Modern Portfolio Theory: CAPM and Related Concepts
Financial Management is incomplete without reference to Modern Portfolio Theory and models such as CAPM. The following pages attempt to explain these key concepts and also explain minute differences and reasons for popularity.
Hence, the report discusses Capital Asset Pricing Model (CAPM) including the formula, assumptions, criticism and reasons for popularity of the same. CAPM has wide applications in the investment management field where it is used to select securities for a portfolio. Despite various criticisms, it has withstood the test of the time and continues to be a favourite to determine expected rate of return of a security due to the unique feature whereby the beta value representing systemic risk that cannot be diversified is considered.
This brings us to discussion regarding efficient portfolios where minimum variance portfolios are determined such that they provide an expected level of return at minimum possible level of risk through diversification of portfolio.
The discussion remains incomplete without reference to SML and CML and how they indicate different graphical information. While SML represents CAPM graphically, CML represent efficient portfolios and minimum variance portfolios graphically.
Security Market Line versus Capital Market Line
The Security Market Line (SML) is a graphical representation of the CAPM formula as will be discussed in later stages of this report. Graphically, it is presented as follows:
It can be seen that while y-axis represent expected rate of return for a security in the market, y-axis represent beta of the security value. Beta is a measure of systemic risk of the security. In other words, it represents the risk that cannot be diversified and cannot be rid of. The SML is also known as the Characteristic Line and indicates all the securities present in the market and their corresponding beta values or systemic risk contribution to the portfolio. The market risk premium of a security can be determined through the graph. If the security lies above the SML, it indicates that the security offers high premium and is currently undervalued. Hence, it should be included in the portfolio. Conversely, if the security lies below the SML, it means it offers lower premium and is overvalued and should be avoided in the portfolio.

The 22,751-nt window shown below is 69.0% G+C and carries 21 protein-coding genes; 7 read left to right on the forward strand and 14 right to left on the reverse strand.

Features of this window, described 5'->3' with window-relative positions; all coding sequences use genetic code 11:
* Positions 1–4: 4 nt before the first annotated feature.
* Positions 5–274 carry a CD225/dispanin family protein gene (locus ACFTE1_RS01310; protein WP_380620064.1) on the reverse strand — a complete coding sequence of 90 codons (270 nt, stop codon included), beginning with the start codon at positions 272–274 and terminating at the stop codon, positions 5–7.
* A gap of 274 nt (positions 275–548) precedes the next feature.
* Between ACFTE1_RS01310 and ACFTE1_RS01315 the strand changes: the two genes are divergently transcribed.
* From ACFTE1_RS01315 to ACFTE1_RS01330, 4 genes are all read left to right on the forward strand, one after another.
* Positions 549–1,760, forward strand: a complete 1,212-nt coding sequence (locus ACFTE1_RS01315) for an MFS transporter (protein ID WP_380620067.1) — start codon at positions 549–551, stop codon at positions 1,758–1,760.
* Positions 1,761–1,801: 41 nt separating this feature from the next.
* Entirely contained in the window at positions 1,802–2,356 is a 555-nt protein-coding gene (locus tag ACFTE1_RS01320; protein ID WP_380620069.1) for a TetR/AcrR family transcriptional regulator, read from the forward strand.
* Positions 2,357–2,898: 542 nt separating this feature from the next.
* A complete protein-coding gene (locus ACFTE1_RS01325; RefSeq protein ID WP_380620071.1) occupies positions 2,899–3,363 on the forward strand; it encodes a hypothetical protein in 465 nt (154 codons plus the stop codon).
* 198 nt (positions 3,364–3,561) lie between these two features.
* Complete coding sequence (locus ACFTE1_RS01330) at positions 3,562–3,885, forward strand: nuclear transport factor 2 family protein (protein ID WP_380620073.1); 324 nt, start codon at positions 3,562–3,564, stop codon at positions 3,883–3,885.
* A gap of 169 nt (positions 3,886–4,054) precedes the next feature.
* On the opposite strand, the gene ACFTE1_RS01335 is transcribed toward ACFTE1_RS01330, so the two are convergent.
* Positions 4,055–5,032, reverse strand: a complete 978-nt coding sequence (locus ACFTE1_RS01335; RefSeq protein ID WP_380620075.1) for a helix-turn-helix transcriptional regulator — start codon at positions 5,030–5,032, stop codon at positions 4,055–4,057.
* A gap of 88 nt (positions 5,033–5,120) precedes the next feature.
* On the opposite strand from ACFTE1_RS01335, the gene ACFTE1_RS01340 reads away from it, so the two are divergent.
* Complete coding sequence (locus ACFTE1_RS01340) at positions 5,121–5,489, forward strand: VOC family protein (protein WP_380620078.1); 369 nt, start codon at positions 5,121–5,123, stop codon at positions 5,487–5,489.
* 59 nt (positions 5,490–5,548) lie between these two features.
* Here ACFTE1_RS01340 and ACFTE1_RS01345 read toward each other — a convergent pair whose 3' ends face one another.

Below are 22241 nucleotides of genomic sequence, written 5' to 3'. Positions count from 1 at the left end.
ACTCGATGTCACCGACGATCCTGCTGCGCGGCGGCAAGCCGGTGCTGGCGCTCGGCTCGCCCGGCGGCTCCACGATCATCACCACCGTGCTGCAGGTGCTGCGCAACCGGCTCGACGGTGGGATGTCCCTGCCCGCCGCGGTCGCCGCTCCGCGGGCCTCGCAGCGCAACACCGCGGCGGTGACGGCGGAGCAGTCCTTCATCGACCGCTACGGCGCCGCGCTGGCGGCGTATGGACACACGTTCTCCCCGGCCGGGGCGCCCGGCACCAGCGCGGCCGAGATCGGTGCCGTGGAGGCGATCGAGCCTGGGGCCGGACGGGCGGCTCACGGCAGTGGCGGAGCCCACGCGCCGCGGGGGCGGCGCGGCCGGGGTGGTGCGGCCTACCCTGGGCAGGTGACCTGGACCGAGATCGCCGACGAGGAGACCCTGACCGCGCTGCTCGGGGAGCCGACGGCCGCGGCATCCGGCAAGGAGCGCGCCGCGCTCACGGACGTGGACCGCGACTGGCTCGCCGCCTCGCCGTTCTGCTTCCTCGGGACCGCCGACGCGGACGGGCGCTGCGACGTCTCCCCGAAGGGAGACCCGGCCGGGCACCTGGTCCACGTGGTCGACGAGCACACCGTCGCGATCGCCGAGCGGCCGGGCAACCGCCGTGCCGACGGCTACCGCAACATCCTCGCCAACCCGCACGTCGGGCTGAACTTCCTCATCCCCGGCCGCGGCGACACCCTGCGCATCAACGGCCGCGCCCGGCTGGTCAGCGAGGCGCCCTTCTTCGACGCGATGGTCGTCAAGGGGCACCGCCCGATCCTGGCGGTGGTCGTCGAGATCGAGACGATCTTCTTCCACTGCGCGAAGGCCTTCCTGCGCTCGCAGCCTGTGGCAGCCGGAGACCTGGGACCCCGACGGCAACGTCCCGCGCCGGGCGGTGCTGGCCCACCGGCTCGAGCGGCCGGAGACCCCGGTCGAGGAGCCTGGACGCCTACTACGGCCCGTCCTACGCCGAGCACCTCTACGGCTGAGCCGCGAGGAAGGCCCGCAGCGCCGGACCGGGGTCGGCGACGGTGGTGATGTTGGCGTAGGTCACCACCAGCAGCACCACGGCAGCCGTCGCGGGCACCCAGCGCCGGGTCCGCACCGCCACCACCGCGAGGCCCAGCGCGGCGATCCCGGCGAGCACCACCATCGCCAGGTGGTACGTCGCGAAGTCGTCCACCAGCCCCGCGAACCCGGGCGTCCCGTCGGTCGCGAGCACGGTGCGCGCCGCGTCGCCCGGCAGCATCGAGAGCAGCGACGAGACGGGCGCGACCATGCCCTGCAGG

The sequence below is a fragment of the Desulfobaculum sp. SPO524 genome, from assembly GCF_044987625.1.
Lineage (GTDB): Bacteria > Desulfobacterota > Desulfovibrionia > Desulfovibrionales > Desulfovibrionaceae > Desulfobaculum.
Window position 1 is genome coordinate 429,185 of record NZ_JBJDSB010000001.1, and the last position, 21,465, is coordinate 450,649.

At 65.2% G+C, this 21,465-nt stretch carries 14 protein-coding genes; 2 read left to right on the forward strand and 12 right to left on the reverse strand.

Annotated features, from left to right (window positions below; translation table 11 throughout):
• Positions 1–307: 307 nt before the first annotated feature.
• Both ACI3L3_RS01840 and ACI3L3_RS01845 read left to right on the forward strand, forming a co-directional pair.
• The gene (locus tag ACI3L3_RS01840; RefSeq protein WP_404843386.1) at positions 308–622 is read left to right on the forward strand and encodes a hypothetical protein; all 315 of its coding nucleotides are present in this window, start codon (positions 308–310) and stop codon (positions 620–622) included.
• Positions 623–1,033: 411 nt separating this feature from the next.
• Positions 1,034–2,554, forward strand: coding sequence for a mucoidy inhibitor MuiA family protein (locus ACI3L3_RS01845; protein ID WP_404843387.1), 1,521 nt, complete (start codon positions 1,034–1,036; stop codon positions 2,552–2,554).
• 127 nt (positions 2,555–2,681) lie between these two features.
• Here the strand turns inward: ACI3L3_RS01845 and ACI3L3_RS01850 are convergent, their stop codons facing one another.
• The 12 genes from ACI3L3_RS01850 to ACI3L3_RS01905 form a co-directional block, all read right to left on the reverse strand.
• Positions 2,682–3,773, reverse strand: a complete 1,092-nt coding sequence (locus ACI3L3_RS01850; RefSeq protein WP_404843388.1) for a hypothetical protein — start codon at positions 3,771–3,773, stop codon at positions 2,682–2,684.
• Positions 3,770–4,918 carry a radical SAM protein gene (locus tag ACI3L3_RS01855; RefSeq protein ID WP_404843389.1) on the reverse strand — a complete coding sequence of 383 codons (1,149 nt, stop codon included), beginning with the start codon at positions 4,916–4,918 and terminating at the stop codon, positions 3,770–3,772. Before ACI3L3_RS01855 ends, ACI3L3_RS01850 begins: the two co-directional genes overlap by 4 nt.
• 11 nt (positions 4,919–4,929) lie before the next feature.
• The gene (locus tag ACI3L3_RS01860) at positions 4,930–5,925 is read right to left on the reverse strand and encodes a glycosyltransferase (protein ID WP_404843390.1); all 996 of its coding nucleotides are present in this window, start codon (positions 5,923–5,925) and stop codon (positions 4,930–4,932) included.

SML is very important tool for analysis as it offers important information about various securities in one single graph. Further, it can be easily used to compare two or more securities and take decisions regarding the same.
In contrast, Capital Market Line (CML) is a graphical representation indicates trade-off between risk and return in efficient portfolios. Graphically, it is presented as follows:
It can be seen that while y-axis represents expected rate of return from the portfolio, x-axis represent risk or standard deviation value. Hence, the CML provides a view of efficient portfolios.
Hence, some of the major differences between SML and CML can be listed as follows:
- The risk measure value is different in either case; while beta value is used for SML, standard deviation value of the portfolio is used for CML.
- The y-axis values are different in either case; while expected return of a security is represented for SML, expected return of the portfolio is represented for CML. Hence, SML represents expected return of individual securities while CML represents the same for all efficient portfolios. Further, CML considers risk free rate of return also.
- While SML provides a view of efficient and non-efficient portfolios, CML represents only efficient portfolios.
Importance of Minimum Variance Portfolios
The modern portfolio theory aims at minimizing risk related to an asset portfolio while maintaining same returns. The risk is also known as variance, standard deviation or volatility while the expected returns are also known as the mean return.